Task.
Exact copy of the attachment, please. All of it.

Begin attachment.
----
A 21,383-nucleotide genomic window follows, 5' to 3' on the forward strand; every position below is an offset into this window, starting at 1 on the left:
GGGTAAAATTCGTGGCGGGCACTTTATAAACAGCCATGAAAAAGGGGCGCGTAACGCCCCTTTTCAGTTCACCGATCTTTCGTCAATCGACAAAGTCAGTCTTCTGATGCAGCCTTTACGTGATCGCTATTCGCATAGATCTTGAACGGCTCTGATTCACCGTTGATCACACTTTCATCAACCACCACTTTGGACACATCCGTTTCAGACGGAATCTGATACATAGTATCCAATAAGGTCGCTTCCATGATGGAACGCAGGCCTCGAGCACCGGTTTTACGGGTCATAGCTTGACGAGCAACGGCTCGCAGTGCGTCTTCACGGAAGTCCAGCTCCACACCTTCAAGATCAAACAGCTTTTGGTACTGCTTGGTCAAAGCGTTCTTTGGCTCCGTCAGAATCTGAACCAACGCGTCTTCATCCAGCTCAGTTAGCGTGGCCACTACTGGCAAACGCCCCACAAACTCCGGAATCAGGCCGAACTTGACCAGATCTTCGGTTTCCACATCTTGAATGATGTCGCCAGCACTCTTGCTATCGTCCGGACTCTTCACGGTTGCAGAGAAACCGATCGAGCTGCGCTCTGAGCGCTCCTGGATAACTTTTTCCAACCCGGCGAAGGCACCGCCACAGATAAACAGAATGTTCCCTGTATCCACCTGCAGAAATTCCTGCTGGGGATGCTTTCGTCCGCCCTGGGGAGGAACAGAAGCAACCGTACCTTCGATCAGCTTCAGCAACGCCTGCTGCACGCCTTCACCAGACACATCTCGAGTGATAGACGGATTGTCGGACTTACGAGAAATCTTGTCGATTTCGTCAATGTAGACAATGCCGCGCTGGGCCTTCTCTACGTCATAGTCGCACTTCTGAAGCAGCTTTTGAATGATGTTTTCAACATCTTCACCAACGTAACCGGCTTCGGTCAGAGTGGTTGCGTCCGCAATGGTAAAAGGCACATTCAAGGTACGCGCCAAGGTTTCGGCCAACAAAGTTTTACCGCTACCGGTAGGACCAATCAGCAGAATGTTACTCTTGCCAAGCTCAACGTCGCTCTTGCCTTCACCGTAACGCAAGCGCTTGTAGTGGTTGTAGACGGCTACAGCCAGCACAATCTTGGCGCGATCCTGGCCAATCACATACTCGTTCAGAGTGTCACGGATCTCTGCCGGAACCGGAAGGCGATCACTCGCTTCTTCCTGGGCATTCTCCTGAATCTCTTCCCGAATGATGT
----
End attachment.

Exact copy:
A 21,383-nucleotide genomic window follows, 5' to 3' on the forward strand; every position below is an offset into this window, starting at 1 on the left:
GGGTAAAATTCGTGGCGGGCACTTTATAAACAGCCATGAAAAAGGGGCGCGTAACGCCCCTTTTCAGTTCACCGATCTTTCGTCAATCGACAAAGTCAGTCTTCTGATGCAGCCTTTACGTGATCGCTATTCGCATAGATCTTGAACGGCTCTGATTCACCGTTGATCACACTTTCATCAACCACCACTTTGGACACATCCGTTTCAGACGGAATCTGATACATAGTATCCAATAAGGTCGCTTCCATGATGGAACGCAGGCCTCGAGCACCGGTTTTACGGGTCATAGCTTGACGAGCAACGGCTCGCAGTGCGTCTTCACGGAAGTCCAGCTCCACACCTTCAAGATCAAACAGCTTTTGGTACTGCTTGGTCAAAGCGTTCTTTGGCTCCGTCAGAATCTGAACCAACGCGTCTTCATCCAGCTCAGTTAGCGTGGCCACTACTGGCAAACGCCCCACAAACTCCGGAATCAGGCCGAACTTGACCAGATCTTCGGTTTCCACATCTTGAATGATGTCGCCAGCACTCTTGCTATCGTCCGGACTCTTCACGGTTGCAGAGAAACCGATCGAGCTGCGCTCTGAGCGCTCCTGGATAACTTTTTCCAACCCGGCGAAGGCACCGCCACAGATAAACAGAATGTTCCCTGTATCCACCTGCAGAAATTCCTGCTGGGGATGCTTTCGTCCGCCCTGGGGAGGAACAGAAGCAACCGTACCTTCGATCAGCTTCAGCAACGCCTGCTGCACGCCTTCACCAGACACATCTCGAGTGATAGACGGATTGTCGGACTTACGAGAAATCTTGTCGATTTCGTCAATGTAGACAATGCCGCGCTGGGCCTTCTCTACGTCATAGTCGCACTTCTGAAGCAGCTTTTGAATGATGTTTTCAACATCTTCACCAACGTAACCGGCTTCGGTCAGAGTGGTTGCGTCCGCAATGGTAAAAGGCACATTCAAGGTACGCGCCAAGGTTTCGGCCAACAAAGTTTTACCGCTACCGGTAGGACCAATCAGCAGAATGTTACTCTTGCCAAGCTCAACGTCGCTCTTGCCTTCACCGTAACGCAAGCGCTTGTAGTGGTTGTAGACGGCTACAGCCAGCACAATCTTGGCGCGATCCTGGCCAATCACATACTCGTTCAGAGTGTCACGGATCTCTGCCGGAACCGGAAGGCGATCACTCGCTTCTTCCTGGGCATTCTCCTGAATCTCTTCCCGAATGATGT